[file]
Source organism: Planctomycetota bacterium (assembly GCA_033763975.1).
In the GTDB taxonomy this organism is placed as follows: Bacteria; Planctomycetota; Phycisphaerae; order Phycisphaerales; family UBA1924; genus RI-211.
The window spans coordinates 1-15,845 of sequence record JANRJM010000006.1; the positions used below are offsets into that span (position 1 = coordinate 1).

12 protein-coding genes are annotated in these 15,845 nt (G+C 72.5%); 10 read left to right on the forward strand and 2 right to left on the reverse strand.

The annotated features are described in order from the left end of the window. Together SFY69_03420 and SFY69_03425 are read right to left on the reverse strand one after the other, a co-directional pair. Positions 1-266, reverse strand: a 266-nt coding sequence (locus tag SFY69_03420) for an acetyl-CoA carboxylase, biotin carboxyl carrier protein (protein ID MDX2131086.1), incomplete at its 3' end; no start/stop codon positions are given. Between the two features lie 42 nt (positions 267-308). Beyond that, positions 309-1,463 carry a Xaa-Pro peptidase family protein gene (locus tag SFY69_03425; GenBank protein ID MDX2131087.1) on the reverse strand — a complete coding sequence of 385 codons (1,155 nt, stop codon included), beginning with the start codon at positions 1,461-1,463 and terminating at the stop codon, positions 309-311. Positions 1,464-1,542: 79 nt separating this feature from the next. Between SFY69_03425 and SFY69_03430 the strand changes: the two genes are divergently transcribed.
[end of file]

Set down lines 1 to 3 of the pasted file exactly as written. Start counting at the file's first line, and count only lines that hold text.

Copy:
Source organism: Planctomycetota bacterium (assembly GCA_033763975.1).
In the GTDB taxonomy this organism is placed as follows: Bacteria; Planctomycetota; Phycisphaerae; order Phycisphaerales; family UBA1924; genus RI-211.
The window spans coordinates 1-15,845 of sequence record JANRJM010000006.1; the positions used below are offsets into that span (position 1 = coordinate 1).